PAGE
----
Airtel’s move in the WiFi market is a good one though, as it will allows users to stay connected wherever they go, however it would be good to see how much of an impact this makes.

Pricing plans for access are not yet available, however, it should be in an affordable range, considering that both Tata is already there, and BSNL is in plans to roll out a similar service.

We will update this post, as and when new information about pricing and more details on locations are available.

Create Your Own Wifi Hotspot – Connectify Updated to 1.0

connectify-program-icon A few weeks ago, I wrote about a new free application, called Connectify. It makes use of an unfinished feature in Windows 7 which allows you to create a personal wifi hotspot that can be shared with others.

* Please note that this application only works in Windows 7. You will also have to register at the Connectify website with a name and email address.

New and improved!

Recently, Connectify has been updated with a few minor features to bring it up to Version 1.0. The new and improved features include improved notification tray icons, support for more wireless cards, improved memory management, recovery from sleep/hibernate, support for multiple Windows accounts and more.

Why do I need Connectify?

I can think of at least two cases where Connectify would be nice.

If you don’t have a wireless router in your home, you won’t need one with Connectify. Any PC with a wireless card, that’s hooked up to the internet, can become a local wifi hotspot. Now you can broadcast the internet to your Xbox or wifi enabled phone or other devices.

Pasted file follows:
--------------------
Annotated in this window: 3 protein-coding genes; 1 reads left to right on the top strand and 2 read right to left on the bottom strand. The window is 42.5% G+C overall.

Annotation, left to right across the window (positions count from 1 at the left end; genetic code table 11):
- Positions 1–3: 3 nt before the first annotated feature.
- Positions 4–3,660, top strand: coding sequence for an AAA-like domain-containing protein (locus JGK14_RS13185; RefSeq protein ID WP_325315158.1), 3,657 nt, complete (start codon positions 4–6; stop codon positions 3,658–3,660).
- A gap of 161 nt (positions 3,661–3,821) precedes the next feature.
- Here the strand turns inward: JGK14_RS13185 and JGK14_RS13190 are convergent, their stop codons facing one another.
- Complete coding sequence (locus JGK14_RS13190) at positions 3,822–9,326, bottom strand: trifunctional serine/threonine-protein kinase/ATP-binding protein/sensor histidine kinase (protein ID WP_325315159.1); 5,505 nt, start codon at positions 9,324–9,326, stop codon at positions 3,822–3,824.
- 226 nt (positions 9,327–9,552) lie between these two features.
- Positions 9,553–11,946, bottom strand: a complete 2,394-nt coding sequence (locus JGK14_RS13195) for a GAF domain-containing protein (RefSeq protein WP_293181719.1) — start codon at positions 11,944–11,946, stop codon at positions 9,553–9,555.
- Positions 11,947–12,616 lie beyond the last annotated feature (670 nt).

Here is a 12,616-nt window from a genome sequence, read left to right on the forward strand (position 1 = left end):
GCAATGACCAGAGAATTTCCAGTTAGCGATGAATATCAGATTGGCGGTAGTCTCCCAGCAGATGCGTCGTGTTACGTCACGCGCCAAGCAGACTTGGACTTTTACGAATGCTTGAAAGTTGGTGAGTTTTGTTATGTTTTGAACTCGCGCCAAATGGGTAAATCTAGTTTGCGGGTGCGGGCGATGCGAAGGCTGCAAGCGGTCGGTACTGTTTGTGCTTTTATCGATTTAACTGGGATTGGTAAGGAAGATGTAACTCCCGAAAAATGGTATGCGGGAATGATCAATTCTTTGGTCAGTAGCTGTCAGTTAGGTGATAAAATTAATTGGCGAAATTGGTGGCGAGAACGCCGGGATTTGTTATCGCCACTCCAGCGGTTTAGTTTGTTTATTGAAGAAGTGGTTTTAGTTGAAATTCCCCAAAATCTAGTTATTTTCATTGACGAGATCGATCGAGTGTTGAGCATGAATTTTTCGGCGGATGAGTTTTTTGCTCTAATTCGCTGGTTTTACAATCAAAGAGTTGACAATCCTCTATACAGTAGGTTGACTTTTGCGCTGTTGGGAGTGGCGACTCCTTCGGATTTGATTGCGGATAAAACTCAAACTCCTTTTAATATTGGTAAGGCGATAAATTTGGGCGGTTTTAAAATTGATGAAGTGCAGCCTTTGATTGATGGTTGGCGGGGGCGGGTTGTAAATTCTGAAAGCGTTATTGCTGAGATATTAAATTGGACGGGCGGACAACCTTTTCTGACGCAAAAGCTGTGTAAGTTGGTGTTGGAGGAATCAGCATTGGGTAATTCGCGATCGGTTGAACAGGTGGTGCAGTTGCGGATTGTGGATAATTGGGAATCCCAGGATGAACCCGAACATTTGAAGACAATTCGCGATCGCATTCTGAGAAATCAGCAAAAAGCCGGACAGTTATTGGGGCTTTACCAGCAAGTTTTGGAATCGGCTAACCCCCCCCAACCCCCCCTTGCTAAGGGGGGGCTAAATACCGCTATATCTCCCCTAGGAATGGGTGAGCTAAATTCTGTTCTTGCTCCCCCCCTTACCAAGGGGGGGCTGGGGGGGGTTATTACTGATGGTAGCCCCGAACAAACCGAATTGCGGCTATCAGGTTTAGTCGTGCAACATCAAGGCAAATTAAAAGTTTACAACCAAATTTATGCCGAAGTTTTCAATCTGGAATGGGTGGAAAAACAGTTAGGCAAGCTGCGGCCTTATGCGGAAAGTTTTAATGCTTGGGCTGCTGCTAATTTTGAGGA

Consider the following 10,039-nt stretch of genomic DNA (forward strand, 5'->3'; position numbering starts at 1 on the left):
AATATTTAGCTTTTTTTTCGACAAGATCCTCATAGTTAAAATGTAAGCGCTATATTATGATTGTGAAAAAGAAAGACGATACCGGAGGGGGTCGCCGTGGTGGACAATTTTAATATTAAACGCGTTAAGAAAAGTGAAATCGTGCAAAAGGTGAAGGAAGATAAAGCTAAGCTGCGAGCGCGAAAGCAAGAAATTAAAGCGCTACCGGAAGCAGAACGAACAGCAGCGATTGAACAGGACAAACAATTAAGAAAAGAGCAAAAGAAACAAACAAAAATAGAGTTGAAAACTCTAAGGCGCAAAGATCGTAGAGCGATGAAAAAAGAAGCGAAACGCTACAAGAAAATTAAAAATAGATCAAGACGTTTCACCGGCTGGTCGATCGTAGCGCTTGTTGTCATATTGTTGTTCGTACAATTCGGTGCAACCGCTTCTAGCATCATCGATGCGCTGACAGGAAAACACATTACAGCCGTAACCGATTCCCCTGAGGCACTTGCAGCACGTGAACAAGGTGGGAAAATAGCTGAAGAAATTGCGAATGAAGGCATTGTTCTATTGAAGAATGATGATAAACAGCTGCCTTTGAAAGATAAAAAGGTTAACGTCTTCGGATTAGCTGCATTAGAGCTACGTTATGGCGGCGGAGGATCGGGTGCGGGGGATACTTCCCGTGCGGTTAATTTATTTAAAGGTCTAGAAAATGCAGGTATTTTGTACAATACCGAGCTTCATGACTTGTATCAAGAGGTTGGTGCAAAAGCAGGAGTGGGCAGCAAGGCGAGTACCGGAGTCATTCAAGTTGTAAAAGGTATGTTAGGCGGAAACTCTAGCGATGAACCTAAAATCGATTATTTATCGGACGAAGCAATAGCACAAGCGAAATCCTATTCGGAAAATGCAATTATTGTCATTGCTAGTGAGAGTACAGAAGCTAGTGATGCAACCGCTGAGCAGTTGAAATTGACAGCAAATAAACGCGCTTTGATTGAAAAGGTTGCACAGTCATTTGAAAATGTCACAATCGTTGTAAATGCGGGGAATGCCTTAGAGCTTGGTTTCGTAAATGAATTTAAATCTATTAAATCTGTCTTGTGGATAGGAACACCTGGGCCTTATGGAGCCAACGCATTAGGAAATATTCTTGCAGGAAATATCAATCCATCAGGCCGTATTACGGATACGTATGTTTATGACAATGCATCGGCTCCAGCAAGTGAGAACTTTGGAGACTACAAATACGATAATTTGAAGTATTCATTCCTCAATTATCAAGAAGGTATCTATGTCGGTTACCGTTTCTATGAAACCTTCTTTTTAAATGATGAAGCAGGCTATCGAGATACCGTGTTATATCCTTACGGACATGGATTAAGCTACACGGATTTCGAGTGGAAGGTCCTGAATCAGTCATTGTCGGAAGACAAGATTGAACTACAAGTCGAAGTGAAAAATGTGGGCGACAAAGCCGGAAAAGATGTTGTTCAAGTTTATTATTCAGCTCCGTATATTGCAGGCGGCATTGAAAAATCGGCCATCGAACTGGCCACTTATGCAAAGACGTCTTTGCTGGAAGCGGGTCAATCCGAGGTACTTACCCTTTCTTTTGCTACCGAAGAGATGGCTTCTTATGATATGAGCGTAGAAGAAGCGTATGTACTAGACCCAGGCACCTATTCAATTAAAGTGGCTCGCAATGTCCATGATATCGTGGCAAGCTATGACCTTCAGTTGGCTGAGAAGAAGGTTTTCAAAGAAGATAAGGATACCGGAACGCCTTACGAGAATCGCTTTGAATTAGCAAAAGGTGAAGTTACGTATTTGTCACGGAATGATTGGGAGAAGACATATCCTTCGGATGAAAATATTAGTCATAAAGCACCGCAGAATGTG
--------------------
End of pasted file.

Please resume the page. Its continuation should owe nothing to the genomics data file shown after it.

If you happen to be at an airport or an internet cafe, you can share your connection and possibly help someone avoid being charged with a connection fee. Just don’t tell anyone that I said you can do this. I don’t know if it’s legal in all cases.

How to use Connectify

● Download the Connectify client
● Install it
● Look for the Connectify icon in the system tray

● Click on the icon once to open it


● Set the wifi name
● Set a password of 8 characters or more
● Select either Local or Wireless in the pull down (your current internet connection)
● Select either Access Point or Ad Hoc in the pull down (the new hotspot)
● Click the “Start Hotspot” button

As you can see, I’ve created a wifi hotspot named “skynet“.

Once it’s live, anyone with your password can connect to your hotspot. Connectify even identifies PCs and devices that are connected to it. You can see them in the window labeled “Connected Clients”. If you double click on a connected client, you can change the little icon next to it to make it easier to identify at a glance.

Techie-Buzz Verdict:

If you would like to share your internet connection wirelessly in your home or on the road, you could not ask for an easier way to do it. I have no problems giving this app a good recommendation.

Recommened Softwrae

Techie-Buzz Rating: 4/5 (Excellent)